Interview: Frøy Aagre
The title track of the CD “Countryside” (AIM Records) by Norwegian saxophonist and composer Frøy Aagre – who will be touring the UK later this month with her quartet- is gently alluring. It opens with a succession of slow, raindrop-like high piano chords, then a saxophone melody, simply stated. Then a subtle, understated double bass walks in, then some delicate backing clarinets. Aagre herself described the “Countryside” mood in an interview: it’s “that feeling of space, of mature interaction between the players in the group.”
“Countryside” represents a significant landmark in the career of the Norwegian saxophonist and composer. Frøy Aagre is originally fron Tønsberg near Oslo in Norway. When we spoke she recounted some of her musical journey: she heard a record by Jan Garbarek at the age of 12. Which promptly led to a demand to her parents to be able to switch from clarinet to saxophone.
After school we she went for her undergraduate studies to Birmingham Conservatoire, studying classical saxophone. She had jazz saxophone teaching from Chris Gumbley and Iain Ballamy.
Tony Dudley-Evans, the leading jazz promoter in Birmingham, remembers her well from this time. “She wasn’t in fact on the full-time jazz course. But she was into everything we put on, always interested, always curious. She went out to listen to more gigs than anyone else around.” And it was in Birmingham that she finally heard her compatriot Jan Garbarek live for the first time.
When I spoke to Aagre that was what I clocked first: the focus, the curiosity, the interest in an extraordinarily broad range of music. Bach’s counterpoint (which influenced the composition of the track Fastball), Bartok, Messiaen, Reich. And then there’s Indian classical music. And close musical encounters with more recent voices: Django Bates, Nikki Yeoh, Kenny Wheeler, Dave Liebman.
But out of all these influences, step by measured step, her musical direction, her style- dare one say -her voice are emerging. Aagre’s compositional style is lyrical, melodic, almost vocal. In fact, the first track on “Countryside” started off as a vocal piece. But what interests Frøy Aagre is “blurring the boundaries between the written and the improvised”, “moving away from predictable patterns”.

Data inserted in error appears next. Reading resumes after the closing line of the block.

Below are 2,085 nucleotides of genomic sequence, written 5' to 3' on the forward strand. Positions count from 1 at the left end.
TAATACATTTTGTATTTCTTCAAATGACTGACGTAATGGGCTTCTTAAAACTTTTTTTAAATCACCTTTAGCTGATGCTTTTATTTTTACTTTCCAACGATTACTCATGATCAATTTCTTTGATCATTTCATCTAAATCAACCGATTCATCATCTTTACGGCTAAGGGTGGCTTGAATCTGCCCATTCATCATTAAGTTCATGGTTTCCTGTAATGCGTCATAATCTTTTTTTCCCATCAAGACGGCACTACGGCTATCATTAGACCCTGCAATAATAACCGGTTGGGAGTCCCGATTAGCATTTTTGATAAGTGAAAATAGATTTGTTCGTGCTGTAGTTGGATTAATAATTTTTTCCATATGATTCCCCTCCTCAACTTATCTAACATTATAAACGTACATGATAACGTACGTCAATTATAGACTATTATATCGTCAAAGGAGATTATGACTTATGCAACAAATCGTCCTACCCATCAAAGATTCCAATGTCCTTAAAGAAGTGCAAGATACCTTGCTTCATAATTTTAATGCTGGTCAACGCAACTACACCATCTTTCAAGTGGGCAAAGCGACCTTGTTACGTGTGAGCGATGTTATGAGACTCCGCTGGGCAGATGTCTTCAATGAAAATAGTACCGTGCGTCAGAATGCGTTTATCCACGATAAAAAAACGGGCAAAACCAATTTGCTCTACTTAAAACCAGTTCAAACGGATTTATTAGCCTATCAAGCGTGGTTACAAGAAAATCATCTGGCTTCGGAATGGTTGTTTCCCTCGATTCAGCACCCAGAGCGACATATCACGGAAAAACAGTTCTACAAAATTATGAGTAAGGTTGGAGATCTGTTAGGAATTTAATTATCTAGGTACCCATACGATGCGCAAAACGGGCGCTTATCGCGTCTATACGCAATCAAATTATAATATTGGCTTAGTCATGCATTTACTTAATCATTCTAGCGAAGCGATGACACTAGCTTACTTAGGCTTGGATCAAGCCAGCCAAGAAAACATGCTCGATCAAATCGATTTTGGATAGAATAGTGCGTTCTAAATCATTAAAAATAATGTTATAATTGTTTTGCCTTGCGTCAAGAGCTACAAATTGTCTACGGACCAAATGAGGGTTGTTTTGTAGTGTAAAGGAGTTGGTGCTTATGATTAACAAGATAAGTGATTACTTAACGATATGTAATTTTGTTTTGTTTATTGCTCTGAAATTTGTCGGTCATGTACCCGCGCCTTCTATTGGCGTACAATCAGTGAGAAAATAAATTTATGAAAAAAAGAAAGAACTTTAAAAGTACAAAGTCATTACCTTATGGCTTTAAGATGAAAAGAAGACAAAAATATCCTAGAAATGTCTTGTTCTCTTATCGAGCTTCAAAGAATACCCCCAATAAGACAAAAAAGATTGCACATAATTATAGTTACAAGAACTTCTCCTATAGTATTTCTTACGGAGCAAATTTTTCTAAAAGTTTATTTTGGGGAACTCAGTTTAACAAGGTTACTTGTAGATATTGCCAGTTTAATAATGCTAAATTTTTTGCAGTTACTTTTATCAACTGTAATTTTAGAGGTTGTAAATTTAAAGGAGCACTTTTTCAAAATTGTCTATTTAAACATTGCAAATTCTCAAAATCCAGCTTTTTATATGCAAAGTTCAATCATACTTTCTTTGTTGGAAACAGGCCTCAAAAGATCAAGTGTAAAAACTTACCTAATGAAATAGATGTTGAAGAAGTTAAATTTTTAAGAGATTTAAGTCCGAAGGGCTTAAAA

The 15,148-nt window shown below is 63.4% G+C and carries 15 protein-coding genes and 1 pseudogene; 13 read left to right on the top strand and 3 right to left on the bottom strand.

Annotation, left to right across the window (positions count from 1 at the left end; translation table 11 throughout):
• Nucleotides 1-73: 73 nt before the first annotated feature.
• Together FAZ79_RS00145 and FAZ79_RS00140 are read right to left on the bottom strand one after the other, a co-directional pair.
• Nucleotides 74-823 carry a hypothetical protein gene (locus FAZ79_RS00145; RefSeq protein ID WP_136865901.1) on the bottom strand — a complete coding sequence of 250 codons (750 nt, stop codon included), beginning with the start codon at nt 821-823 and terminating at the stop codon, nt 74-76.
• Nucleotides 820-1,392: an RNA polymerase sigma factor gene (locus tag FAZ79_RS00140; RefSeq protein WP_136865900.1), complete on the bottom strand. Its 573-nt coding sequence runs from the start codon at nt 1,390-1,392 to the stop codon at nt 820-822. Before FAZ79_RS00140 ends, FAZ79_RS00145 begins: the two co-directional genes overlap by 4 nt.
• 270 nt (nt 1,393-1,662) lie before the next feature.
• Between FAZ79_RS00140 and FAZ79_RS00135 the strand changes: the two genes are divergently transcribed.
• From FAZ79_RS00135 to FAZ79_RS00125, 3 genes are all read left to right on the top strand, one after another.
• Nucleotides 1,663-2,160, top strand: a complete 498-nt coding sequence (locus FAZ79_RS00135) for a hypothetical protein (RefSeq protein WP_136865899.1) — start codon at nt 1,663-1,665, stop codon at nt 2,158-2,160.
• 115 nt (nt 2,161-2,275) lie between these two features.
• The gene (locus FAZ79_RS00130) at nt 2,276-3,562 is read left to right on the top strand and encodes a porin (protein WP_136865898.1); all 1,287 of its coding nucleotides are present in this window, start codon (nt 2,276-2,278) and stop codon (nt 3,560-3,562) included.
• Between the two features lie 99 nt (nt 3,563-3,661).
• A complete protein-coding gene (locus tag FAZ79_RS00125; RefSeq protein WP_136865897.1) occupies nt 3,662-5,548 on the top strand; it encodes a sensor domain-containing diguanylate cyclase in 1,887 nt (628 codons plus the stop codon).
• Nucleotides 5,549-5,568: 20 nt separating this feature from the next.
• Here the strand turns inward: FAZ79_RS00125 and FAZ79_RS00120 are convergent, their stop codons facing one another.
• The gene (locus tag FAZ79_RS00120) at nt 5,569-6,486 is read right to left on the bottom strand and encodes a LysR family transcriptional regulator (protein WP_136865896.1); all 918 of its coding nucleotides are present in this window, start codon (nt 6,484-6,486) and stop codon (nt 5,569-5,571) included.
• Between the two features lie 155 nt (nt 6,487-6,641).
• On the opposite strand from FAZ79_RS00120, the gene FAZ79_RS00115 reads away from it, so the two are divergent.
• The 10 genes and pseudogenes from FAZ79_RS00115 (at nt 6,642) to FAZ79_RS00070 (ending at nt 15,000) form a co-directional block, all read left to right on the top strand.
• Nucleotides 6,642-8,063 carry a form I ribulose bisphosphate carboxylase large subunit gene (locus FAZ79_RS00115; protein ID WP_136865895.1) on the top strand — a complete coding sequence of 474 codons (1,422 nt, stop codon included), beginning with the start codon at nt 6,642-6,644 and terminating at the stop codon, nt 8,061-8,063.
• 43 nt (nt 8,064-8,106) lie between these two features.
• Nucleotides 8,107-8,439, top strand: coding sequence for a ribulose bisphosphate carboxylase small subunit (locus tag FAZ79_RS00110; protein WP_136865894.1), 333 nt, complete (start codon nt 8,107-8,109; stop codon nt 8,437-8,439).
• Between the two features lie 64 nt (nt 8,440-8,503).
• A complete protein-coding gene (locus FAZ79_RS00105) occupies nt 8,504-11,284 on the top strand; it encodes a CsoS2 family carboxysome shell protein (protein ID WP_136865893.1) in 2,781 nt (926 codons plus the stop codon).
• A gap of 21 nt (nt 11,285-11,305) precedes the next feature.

The ability to develop this freedom in performance, often at low volumes and slow tempi, is clearly helped by the presence of consistent and high-quality Norwegian collaborators. She has a regular band of Andreas Ulvo on piano, Audun Ellingsen on bass, and Freddy Wike on drums who commit to her tours and gigs. To get Ulvo’s services can’t be an easy ask. He is first call both for trumpeter Mathias Eick’s band and also for singer Solveig Slettahjell.
The core quartet that appears on “Countryside” is the same band which will also be touring the UK later this month. Tour dates are below. The regular band continue playing and developing some of the tunes from Countryside.” In the meantime they have recorded another CD, “Cycle of Silence”, which will be released on the German label ACT Records at the beginning of 2010.
Frøy Aagre makes warm, lyrical, approachable, music with sustained melodic lines. She’s just returned from successful appearances at Australian festivals- 35 degrees centigrade in Wangaratta- to the minus two degrees of Oslo. So, how does that feel?
UK Tour Dates
19 November, 8pm
Dean Clough, Halifax
20 November, 7:30pm
Royal Northern College of Music
Manchester M13 9RD
0161 907 5555
21 November, 8pm
Dundee Jazz Festival @ Drouthy Neebors
01382 434940 / http://www.jazzdundee.co.uk
22 November, 7:30pm
London Jazz Festival @ Spice of Life